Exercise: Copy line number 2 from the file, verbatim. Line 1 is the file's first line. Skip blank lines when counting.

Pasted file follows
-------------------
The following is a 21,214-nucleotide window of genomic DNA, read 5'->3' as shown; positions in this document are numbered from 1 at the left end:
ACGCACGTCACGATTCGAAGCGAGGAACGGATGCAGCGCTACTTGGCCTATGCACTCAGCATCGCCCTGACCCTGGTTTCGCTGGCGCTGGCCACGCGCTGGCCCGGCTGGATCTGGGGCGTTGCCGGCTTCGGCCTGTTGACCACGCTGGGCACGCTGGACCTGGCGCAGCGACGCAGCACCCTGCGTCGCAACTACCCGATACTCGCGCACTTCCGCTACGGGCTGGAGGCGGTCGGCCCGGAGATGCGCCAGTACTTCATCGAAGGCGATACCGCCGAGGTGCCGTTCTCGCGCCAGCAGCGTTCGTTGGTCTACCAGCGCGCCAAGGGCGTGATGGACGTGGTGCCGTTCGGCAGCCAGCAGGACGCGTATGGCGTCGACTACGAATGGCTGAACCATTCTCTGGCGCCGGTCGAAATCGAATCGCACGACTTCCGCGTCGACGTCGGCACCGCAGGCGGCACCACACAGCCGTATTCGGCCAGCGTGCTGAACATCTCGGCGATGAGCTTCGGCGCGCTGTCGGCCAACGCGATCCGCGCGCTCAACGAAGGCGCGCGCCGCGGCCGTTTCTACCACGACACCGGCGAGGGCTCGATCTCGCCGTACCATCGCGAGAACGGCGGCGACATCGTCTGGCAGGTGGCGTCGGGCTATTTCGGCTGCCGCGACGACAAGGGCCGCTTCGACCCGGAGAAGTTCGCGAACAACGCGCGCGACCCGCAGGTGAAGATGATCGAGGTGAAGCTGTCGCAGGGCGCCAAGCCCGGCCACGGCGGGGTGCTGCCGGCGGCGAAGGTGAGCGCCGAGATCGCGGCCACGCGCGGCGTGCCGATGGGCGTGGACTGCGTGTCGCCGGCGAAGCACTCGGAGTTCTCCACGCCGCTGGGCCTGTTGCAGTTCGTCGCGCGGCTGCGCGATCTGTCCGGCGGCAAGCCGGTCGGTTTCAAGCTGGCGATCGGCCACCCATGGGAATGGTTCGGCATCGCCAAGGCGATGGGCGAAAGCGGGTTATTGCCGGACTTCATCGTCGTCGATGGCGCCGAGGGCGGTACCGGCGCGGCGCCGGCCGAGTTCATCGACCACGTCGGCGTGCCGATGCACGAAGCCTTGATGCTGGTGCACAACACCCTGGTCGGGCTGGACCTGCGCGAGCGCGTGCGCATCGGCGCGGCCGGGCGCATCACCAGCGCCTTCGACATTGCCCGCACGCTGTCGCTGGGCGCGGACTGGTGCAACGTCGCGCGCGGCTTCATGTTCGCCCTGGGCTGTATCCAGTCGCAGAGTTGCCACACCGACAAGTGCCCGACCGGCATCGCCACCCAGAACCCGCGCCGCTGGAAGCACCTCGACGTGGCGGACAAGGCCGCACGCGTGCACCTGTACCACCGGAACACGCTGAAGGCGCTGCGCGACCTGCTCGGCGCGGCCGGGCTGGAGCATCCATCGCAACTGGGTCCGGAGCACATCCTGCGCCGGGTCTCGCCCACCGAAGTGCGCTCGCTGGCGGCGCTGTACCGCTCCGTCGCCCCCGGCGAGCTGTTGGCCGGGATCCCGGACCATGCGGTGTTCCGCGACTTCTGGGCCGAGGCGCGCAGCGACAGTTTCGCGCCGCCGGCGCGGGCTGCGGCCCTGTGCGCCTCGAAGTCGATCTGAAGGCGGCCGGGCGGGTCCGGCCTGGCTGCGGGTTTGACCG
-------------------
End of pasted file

ACGCACGTCACGATTCGAAGCGAGGAACGGATGCAGCGCTACTTGGCCTATGCACTCAGCATCGCCCTGACCCTGGTTTCGCTGGCGCTGGCCACGCGCTGGCCCGGCTGGATCTGGGGCGTTGCCGGCTTCGGCCTGTTGACCACGCTGGGCACGCTGGACCTGGCGCAGCGACGCAGCACCCTGCGTCGCAACTACCCGATACTCGCGCACTTCCGCTACGGGCTGGAGGCGGTCGGCCCGGAGATGCGCCAGTACTTCATCGAAGGCGATACCGCCGAGGTGCCGTTCTCGCGCCAGCAGCGTTCGTTGGTCTACCAGCGCGCCAAGGGCGTGATGGACGTGGTGCCGTTCGGCAGCCAGCAGGACGCGTATGGCGTCGACTACGAATGGCTGAACCATTCTCTGGCGCCGGTCGAAATCGAATCGCACGACTTCCGCGTCGACGTCGGCACCGCAGGCGGCACCACACAGCCGTATTCGGCCAGCGTGCTGAACATCTCGGCGATGAGCTTCGGCGCGCTGTCGGCCAACGCGATCCGCGCGCTCAACGAAGGCGCGCGCCGCGGCCGTTTCTACCACGACACCGGCGAGGGCTCGATCTCGCCGTACCATCGCGAGAACGGCGGCGACATCGTCTGGCAGGTGGCGTCGGGCTATTTCGGCTGCCGCGACGACAAGGGCCGCTTCGACCCGGAGAAGTTCGCGAACAACGCGCGCGACCCGCAGGTGAAGATGATCGAGGTGAAGCTGTCGCAGGGCGCCAAGCCCGGCCACGGCGGGGTGCTGCCGGCGGCGAAGGTGAGCGCCGAGATCGCGGCCACGCGCGGCGTGCCGATGGGCGTGGACTGCGTGTCGCCGGCGAAGCACTCGGAGTTCTCCACGCCGCTGGGCCTGTTGCAGTTCGTCGCGCGGCTGCGCGATCTGTCCGGCGGCAAGCCGGTCGGTTTCAAGCTGGCGATCGGCCACCCATGGGAATGGTTCGGCATCGCCAAGGCGATGGGCGAAAGCGGGTTATTGCCGGACTTCATCGTCGTCGATGGCGCCGAGGGCGGTACCGGCGCGGCGCCGGCCGAGTTCATCGACCACGTCGGCGTGCCGATGCACGAAGCCTTGATGCTGGTGCACAACACCCTGGTCGGGCTGGACCTGCGCGAGCGCGTGCGCATCGGCGCGGCCGGGCGCATCACCAGCGCCTTCGACATTGCCCGCACGCTGTCGCTGGGCGCGGACTGGTGCAACGTCGCGCGCGGCTTCATGTTCGCCCTGGGCTGTATCCAGTCGCAGAGTTGCCACACCGACAAGTGCCCGACCGGCATCGCCACCCAGAACCCGCGCCGCTGGAAGCACCTCGACGTGGCGGACAAGGCCGCACGCGTGCACCTGTACCACCGGAACACGCTGAAGGCGCTGCGCGACCTGCTCGGCGCGGCCGGGCTGGAGCATCCATCGCAACTGGGTCCGGAGCACATCCTGCGCCGGGTCTCGCCCACCGAAGTGCGCTCGCTGGCGGCGCTGTACCGCTCCGTCGCCCCCGGCGAGCTGTTGGCCGGGATCCCGGACCATGCGGTGTTCCGCGACTTCTGGGCCGAGGCGCGCAGCGACAGTTTCGCGCCGCCGGCGCGGGCTGCGGCCCTGTGCGCCTCGAAGTCGATCTGAAGGCGGCCGGGCGGGTCCGGCCTGGCTGCGGGTTTGACCG